The book of Devorim consists of Moshe’s final address to the nation, delivered over the last thirty-seven days of his life. Moshe began with veiled rebuke to the people. He merely referenced places where they had sinned, admonishing them in code, and leaving it to them to figure out about what Moshe was chastising them. In Moshe’s approach, he protects their honor as a righteous community. To preserve the dignity of the nation, Moshe couched his criticism in unclear terms.
A few pesukim into Moshe’s rebuke, he changes his tune. Not only is he no longer delivering in code, he is firing all guns in a very explicit reprimand. Moshe makes open reference, not allusion, to the sin of the Spies, and their slander of the Land of Israel. What happened to protecting the honor of the people?
Most of the mistakes that were made during the Jews’ sojourn in the desert were due to momentary weakness. Yes, they slipped and succumbed to temptation, but then they did Teshuva and brought their spiritual level back up. In the event of the Spies slander of the Holy Land, Moshe was concerned that the nation might relapse. They were soon to begin a new phase in their collective history – that of autonomy, with armies to overpower and territory to defend. Perhaps their fear of conquering the Land would resurface, and defeat them. There was, therefore, no place for subterfuge, and Moshe was open in reproving the Jewish nation for the sin of the Spies.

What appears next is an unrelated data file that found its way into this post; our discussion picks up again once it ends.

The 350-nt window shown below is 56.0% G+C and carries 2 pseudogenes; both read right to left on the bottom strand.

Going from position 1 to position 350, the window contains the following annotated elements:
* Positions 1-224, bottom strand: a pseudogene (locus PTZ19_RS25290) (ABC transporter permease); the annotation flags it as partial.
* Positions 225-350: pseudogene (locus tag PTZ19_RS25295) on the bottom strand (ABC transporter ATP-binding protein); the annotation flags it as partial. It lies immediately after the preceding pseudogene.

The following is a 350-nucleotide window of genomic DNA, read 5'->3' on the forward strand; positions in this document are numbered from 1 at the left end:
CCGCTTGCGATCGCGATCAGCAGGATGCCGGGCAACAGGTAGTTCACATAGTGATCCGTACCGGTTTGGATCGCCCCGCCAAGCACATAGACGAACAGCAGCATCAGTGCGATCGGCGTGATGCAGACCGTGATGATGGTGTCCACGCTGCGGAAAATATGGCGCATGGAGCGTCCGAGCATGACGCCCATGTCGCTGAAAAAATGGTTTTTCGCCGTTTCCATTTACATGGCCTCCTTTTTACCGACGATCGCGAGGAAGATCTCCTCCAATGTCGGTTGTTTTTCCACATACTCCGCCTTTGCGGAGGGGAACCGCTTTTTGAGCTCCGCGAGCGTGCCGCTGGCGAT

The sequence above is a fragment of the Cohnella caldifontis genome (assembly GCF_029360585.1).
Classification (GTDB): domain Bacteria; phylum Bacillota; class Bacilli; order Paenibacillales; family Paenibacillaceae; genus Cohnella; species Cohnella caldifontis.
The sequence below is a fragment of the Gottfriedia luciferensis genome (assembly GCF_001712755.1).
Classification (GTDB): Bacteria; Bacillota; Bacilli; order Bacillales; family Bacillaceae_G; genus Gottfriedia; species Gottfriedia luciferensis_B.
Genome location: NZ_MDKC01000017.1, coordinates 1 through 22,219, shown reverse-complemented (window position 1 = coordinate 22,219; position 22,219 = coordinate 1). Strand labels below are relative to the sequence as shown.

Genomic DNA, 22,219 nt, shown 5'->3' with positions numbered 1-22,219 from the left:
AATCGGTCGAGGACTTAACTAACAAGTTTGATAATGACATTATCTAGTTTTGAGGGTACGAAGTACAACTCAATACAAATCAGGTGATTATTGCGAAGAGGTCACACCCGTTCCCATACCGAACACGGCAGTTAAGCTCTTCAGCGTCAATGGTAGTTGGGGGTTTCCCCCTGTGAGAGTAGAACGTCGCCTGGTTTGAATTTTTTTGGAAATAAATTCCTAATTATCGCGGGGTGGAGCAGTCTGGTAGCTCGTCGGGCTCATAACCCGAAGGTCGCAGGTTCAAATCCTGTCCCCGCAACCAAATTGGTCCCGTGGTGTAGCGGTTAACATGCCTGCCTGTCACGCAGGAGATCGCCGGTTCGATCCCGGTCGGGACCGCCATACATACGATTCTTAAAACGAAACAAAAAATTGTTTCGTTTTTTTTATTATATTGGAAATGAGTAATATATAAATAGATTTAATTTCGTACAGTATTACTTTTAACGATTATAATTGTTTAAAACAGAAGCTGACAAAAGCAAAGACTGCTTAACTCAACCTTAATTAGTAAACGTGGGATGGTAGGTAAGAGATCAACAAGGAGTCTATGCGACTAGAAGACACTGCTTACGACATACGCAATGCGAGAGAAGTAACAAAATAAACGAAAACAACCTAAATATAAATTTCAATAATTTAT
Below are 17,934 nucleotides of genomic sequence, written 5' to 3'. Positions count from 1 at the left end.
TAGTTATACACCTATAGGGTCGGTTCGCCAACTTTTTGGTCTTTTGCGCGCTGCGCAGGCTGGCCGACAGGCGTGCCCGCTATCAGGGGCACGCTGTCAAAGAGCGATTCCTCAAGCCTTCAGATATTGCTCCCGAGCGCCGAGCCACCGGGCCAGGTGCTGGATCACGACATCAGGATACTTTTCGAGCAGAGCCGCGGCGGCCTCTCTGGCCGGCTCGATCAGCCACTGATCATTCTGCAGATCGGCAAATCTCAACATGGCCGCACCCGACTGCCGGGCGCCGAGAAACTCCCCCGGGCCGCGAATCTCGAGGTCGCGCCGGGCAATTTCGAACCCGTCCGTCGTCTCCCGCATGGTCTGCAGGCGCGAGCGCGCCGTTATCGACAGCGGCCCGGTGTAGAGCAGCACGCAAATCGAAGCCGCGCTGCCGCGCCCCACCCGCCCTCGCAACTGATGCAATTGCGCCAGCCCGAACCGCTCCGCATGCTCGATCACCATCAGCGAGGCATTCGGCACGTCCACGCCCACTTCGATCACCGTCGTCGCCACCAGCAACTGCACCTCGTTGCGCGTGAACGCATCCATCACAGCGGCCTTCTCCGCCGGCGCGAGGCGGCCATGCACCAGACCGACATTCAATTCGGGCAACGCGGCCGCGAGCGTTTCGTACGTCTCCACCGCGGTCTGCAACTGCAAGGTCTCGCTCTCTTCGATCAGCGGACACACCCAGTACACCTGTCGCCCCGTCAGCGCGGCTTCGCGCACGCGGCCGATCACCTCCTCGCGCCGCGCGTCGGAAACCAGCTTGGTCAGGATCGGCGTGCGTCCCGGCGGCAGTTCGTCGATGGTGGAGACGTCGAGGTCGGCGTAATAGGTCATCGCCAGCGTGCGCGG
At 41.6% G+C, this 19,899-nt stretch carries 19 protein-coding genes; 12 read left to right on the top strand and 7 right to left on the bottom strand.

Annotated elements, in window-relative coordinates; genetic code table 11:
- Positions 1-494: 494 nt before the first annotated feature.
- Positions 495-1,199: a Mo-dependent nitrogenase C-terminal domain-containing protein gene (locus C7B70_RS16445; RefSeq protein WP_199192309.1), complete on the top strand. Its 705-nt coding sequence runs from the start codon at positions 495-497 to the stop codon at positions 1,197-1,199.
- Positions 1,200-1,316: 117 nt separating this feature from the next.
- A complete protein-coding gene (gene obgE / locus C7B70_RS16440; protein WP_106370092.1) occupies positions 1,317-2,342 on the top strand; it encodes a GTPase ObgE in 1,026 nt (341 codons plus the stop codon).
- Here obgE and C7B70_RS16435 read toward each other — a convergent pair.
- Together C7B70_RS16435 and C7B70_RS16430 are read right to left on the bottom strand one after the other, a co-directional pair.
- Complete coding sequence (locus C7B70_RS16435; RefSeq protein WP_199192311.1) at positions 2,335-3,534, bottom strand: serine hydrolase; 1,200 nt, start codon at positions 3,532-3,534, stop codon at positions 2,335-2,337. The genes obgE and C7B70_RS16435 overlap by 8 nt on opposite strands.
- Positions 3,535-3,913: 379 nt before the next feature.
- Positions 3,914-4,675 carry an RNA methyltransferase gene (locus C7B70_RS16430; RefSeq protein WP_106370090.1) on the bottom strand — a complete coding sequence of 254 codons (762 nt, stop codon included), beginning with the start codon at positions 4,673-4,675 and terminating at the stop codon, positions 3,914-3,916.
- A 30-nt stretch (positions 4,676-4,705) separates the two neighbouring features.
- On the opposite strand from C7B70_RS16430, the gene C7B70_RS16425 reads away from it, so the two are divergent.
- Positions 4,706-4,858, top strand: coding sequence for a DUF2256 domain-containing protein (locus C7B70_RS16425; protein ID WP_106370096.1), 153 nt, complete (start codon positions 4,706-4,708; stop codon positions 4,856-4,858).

One should bear in mind future patterns when confronting past situations. There is a distinction between dealing with those issues that have healed and those which may relapse.
There was once a an old Gerrer chassid in old age home. They used to give out newspapers to the residents, which he would always refuse. Someone once came over and pointed out that the paper is produced by scrupulous people, who are G-d fearing, there is nothing offensive is in it. That could be true, he responded, but when he was younger, reading improper material almost led him away from his Jewish roots. He accepted on himself never to read newspapers ever again so as too remove any remote chance of being ensnared in what had previously trapped him. Even though this newspaper is “kosher,” he is afraid of tripping up on the same mistake again.
A broken window, may be covered temporarily with cardboard (not wood) without using nails.